May 2022 Reads for the Rest of Us – Ms. Magazine

Each month, I provide Ms. readers with a list of new books being published by writers from historically excluded groups.

The aims of these lists are threefold:

  1. I want to do my part in the disruption of what has been the acceptable “norm” in the book world for far too long—white, cis, heterosexual, male;
  2. I want to amplify indie publishers and amazing works by writers who are women, Black, Indigenous, Latinx, APIA/AAPI, international, queer, trans, nonbinary, disabled, fat, immigrant, Muslim, neurodivergent, sex-positive or of other historically marginalized identities—you know, the rest of us; and
  3. I want to challenge and encourage you all to buy, borrow and read them! 

The Supreme Court draft opinion on Roe v. Wade was leaked this week. We’ve known about the possibility of this happening but it still feels surreal, desperate and infuriating. 

It’s times like this that I question my own (in)action on issues that really matter. I reflect on my own complacency and the meaning of the actions I do take; like providing this list each month. I struggle with feeling like I don’t do enough. 

I think it’s a both/and. While I (we all) could and must do more—and I am attending my state’s abortion rights meeting today to see where I can be of service—I also see the continued value in books and reading, so I will also continue to put what I can into these lists. 

So, whether you read for knowledge or leisure, books are so important. May is a big month for new releases by women and writers of historically excluded communities; I’ve highlighted 60 of them here, but there are many more. I hope you’ll find some here that will help you reflect and act in whatever ways you can.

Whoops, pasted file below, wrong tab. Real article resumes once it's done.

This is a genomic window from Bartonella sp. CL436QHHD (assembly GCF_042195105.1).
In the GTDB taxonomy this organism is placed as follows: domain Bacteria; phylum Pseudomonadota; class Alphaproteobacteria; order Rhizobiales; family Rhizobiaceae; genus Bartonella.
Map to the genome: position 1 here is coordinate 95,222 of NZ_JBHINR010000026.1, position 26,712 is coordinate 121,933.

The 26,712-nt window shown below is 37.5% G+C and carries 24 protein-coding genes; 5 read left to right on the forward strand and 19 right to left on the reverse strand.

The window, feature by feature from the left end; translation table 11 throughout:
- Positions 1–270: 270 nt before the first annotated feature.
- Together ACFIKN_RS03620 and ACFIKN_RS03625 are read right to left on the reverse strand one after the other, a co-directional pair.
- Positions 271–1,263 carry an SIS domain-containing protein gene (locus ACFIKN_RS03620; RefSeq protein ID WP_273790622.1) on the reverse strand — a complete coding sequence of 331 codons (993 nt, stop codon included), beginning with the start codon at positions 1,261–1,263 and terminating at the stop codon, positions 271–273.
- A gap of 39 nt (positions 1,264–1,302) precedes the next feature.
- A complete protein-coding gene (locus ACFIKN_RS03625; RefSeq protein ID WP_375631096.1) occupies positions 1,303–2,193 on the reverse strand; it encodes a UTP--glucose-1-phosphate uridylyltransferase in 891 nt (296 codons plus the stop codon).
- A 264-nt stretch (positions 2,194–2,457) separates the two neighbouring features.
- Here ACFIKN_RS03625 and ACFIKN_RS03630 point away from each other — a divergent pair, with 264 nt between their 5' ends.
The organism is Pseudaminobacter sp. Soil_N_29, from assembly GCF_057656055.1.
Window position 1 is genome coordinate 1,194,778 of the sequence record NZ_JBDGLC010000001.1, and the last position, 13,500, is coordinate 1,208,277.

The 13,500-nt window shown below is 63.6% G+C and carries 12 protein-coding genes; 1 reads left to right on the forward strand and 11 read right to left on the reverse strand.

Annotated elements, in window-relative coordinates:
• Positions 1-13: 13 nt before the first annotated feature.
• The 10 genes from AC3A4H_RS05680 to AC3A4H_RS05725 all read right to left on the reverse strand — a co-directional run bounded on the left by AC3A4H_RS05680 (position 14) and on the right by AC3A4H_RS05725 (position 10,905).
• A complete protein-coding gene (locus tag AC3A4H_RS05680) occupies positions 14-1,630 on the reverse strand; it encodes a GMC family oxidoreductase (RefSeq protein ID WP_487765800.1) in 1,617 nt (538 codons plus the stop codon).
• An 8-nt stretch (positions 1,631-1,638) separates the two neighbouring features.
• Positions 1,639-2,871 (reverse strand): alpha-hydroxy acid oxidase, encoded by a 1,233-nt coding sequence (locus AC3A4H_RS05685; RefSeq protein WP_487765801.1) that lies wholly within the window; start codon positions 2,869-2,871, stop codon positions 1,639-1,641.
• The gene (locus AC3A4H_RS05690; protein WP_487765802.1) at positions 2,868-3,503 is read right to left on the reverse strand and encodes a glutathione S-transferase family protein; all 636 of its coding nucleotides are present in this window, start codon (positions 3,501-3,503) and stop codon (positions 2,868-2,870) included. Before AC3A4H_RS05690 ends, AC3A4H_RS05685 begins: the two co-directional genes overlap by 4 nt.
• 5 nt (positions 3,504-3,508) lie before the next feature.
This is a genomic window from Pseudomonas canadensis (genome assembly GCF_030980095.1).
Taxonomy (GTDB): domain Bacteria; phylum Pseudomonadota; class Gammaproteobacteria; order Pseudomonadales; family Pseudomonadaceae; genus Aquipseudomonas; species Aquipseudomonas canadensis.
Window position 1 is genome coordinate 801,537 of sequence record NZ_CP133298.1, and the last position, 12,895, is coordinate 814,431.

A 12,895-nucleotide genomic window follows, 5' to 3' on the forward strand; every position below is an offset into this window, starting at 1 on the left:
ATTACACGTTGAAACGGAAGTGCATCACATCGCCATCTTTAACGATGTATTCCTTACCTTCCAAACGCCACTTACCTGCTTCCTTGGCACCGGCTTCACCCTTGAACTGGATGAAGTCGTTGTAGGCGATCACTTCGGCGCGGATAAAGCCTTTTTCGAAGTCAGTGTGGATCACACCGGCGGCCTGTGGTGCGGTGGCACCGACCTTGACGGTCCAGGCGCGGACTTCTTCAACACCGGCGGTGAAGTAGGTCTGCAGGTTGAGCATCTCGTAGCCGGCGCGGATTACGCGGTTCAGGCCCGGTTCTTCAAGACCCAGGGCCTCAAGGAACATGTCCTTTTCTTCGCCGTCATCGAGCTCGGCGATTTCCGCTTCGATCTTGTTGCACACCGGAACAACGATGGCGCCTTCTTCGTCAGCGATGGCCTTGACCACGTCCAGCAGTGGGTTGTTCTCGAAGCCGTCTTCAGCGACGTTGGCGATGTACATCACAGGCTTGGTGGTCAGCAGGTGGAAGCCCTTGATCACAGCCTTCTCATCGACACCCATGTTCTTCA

Ain’t That a Mother: Postpartum, Palsy, and Everything in Between

By Adiba Nelson (@adibanelson). Blackstone Publishing. 240 pages. Out now.

Just in time for Mother’s Day is Adiba Nelson’s candid, heartfelt and laugh-out-loud memoir-guidebook about the hardships of parenting a high medical needs child and the untradeable gifts that accompany it.

All the Lovers in the Night

Written by Mieko Kawakami and translated by Sam Bett and David Boyd. Europa Editions. 224 pages. Out now.

As one of the most insightful and important writers of our time, Mieko Kawakami delivers another extraordinary exploration of relationships, work and the intimate connections that (may) make it all worthwhile.

Circa: A Novel

By Devi S. Laskar (@devislaskar). Mariner Books. 192 pages. Out now.

Through tragedy, two lives are woven together in this luminous coming-of-age novel that centers family, friendship, grief and identity.

Fierce and Fearless: Patsy Takemoto Mink, First Woman of Color in Congress

By Judy Tzu-Chun Wu and Gwendolyn Mink (@wendymink). NYU Press. 456 pages. Out now.

This is the first biography about Patsy Takemoto Mink, the first woman of color in Congress and champion of Title IX legislation. It is beautifully written by historian Judy Tzu-Chun Wu and Patsy’s daughter and political scientist, Gwendolyn Mink.

The Hacienda

By Isabel Cañas (@isabelcanas_). Berkeley. 352 pages. Out now.

Set in the aftermath of the Mexican War of Independence, this haunted and haunting novel is just the terrifying gothic debut you want to read tonight.

Read the rest of the list at Ms. Magazine…